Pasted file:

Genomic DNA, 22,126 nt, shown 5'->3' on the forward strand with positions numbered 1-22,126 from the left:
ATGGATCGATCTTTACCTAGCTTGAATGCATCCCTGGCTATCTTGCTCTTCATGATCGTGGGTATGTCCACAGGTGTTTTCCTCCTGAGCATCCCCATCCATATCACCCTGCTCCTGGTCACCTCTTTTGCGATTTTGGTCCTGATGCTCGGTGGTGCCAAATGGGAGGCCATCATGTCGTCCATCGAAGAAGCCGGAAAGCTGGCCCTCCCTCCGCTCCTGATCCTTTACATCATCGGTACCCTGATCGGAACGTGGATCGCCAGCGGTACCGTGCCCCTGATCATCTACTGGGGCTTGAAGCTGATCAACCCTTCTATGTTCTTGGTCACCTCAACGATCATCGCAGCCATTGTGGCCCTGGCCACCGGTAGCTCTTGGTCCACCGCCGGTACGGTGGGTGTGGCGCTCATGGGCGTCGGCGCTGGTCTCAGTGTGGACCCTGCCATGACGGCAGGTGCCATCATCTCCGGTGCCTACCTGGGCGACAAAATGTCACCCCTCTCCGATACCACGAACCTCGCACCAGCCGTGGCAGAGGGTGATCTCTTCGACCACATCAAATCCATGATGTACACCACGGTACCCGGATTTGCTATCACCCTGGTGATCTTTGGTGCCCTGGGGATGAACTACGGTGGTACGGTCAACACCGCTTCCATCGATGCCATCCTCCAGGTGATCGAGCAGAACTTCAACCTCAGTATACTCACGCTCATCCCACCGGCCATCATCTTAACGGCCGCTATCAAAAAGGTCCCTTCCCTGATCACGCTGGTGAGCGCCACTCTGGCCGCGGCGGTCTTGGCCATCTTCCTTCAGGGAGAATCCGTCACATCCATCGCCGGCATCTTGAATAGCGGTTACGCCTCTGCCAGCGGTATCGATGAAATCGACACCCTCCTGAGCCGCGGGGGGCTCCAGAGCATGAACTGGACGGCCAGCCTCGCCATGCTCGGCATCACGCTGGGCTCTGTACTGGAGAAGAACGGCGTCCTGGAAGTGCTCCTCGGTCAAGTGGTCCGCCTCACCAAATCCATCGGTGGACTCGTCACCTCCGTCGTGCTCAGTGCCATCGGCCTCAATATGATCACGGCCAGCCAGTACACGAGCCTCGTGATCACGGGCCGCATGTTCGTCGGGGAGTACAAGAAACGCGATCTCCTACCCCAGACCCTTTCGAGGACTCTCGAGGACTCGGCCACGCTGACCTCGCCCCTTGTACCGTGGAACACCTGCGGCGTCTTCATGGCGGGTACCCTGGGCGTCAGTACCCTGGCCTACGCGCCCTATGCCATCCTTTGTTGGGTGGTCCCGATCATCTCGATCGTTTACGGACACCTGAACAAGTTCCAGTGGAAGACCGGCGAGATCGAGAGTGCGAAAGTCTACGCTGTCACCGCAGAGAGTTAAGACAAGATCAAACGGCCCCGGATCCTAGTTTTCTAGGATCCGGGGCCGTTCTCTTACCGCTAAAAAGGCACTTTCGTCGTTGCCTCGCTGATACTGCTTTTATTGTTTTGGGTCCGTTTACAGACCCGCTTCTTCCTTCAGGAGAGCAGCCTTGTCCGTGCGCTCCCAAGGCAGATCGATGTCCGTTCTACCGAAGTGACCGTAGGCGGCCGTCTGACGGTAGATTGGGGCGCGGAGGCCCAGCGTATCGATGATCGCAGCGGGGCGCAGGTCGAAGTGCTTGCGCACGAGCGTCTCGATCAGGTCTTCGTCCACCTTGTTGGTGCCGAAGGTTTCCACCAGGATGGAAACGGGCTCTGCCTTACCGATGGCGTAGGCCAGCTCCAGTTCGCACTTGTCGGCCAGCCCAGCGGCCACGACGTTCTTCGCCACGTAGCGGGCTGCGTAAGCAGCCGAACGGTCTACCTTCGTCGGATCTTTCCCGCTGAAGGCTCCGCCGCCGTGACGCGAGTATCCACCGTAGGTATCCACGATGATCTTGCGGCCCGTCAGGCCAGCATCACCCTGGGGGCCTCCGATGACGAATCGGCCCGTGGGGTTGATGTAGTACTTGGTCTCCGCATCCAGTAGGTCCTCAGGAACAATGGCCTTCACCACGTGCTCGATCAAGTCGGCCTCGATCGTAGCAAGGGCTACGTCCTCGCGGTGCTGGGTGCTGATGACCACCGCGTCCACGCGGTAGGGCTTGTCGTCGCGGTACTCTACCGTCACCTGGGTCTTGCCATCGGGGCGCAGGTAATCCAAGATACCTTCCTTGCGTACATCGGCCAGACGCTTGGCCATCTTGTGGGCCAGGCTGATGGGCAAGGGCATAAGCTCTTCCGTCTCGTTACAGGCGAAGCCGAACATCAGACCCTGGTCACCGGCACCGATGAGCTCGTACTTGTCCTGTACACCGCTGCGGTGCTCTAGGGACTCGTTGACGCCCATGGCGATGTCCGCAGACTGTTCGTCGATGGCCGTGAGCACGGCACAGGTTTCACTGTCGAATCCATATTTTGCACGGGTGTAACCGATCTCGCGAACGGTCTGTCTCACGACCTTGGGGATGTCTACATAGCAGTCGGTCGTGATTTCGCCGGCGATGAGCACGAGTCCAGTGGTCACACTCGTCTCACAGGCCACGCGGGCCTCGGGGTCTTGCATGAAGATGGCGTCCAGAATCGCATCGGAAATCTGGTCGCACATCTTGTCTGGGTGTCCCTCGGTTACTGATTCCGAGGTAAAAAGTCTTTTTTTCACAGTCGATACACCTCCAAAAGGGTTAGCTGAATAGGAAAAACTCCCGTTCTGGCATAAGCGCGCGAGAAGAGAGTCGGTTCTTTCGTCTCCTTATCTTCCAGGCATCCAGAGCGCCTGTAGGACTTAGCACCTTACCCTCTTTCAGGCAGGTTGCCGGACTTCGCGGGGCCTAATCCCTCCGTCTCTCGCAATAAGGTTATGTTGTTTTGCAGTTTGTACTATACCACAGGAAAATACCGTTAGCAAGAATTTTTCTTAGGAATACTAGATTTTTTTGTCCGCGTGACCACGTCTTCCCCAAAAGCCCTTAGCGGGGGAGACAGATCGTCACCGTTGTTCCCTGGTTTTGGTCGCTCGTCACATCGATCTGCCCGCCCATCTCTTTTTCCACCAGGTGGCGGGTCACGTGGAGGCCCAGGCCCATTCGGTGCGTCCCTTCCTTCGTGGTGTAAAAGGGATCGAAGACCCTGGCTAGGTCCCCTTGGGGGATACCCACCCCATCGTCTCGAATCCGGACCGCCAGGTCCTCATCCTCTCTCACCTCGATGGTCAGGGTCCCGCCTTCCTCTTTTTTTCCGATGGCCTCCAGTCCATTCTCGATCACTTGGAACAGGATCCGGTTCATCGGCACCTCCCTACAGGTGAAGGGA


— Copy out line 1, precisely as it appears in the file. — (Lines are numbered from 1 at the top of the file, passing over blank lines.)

Genomic DNA, 22,126 nt, shown 5'->3' on the forward strand with positions numbered 1-22,126 from the left: